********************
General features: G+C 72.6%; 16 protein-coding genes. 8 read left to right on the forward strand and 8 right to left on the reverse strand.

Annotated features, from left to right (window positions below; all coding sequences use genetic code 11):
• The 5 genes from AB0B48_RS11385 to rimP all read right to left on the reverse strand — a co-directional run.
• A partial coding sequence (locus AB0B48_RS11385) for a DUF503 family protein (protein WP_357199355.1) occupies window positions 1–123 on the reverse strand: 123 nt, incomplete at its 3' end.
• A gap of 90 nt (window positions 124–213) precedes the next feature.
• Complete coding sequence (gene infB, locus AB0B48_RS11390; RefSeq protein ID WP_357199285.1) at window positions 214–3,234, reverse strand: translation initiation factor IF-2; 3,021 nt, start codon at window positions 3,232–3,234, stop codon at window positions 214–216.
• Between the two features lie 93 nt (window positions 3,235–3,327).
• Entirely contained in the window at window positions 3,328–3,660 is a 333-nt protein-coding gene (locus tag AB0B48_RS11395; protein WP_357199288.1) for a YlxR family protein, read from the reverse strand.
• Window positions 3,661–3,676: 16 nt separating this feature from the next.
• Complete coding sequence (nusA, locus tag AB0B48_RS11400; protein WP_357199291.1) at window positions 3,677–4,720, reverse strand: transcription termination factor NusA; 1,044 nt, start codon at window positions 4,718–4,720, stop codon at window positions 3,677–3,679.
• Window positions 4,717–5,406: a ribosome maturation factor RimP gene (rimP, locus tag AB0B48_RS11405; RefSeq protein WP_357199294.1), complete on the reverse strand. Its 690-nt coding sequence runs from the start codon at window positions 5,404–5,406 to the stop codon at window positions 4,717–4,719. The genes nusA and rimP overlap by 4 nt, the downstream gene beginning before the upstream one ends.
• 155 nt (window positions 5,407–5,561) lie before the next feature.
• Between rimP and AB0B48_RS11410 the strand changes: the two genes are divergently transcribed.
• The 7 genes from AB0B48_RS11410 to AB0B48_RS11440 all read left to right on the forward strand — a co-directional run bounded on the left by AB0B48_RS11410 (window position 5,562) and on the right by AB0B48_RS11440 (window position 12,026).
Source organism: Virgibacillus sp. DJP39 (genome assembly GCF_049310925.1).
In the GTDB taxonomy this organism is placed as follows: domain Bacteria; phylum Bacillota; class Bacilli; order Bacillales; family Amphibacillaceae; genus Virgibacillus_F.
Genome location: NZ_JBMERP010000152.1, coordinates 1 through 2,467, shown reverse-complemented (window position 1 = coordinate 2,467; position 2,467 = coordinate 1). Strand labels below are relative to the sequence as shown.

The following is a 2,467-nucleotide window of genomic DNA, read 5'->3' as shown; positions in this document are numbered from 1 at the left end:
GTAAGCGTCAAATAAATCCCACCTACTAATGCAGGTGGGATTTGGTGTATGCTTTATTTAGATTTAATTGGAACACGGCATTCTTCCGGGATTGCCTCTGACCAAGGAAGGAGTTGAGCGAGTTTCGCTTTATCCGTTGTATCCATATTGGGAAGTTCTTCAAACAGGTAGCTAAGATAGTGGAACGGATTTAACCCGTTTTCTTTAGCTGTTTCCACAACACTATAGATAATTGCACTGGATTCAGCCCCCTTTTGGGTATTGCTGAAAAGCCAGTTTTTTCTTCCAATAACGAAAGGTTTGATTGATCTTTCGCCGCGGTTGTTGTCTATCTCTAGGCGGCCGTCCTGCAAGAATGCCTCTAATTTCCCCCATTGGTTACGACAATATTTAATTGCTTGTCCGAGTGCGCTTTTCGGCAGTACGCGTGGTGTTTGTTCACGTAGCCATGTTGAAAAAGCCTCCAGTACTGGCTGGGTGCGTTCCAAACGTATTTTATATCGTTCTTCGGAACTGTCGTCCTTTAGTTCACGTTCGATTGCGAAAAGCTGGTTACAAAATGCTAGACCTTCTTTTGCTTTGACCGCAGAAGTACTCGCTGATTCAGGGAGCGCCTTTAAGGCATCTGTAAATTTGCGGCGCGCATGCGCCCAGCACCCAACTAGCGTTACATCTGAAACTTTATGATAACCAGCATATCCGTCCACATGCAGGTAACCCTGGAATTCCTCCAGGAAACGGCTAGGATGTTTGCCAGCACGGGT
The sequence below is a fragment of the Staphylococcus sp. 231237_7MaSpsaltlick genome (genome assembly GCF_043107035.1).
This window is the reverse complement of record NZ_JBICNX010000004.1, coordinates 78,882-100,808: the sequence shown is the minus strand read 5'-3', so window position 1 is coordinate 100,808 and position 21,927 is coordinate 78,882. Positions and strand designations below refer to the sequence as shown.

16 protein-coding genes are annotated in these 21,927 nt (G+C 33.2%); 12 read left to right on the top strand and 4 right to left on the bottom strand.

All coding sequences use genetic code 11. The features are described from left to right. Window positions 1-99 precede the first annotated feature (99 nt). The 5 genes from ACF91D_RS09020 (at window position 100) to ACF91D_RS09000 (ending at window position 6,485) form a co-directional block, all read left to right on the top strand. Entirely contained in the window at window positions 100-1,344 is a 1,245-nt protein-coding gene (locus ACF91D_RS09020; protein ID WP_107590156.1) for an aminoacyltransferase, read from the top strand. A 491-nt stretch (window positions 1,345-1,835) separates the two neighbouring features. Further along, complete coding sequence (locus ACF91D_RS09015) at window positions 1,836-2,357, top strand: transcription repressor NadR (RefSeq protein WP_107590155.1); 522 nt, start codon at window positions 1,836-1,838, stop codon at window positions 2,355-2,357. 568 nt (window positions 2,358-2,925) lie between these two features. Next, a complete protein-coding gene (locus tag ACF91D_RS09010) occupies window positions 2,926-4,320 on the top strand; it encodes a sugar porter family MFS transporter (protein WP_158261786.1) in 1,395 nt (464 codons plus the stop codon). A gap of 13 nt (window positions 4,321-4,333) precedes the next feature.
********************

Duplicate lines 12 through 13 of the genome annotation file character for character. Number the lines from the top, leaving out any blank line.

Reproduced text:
• 155 nt (window positions 5,407–5,561) lie before the next feature.
• Between rimP and AB0B48_RS11410 the strand changes: the two genes are divergently transcribed.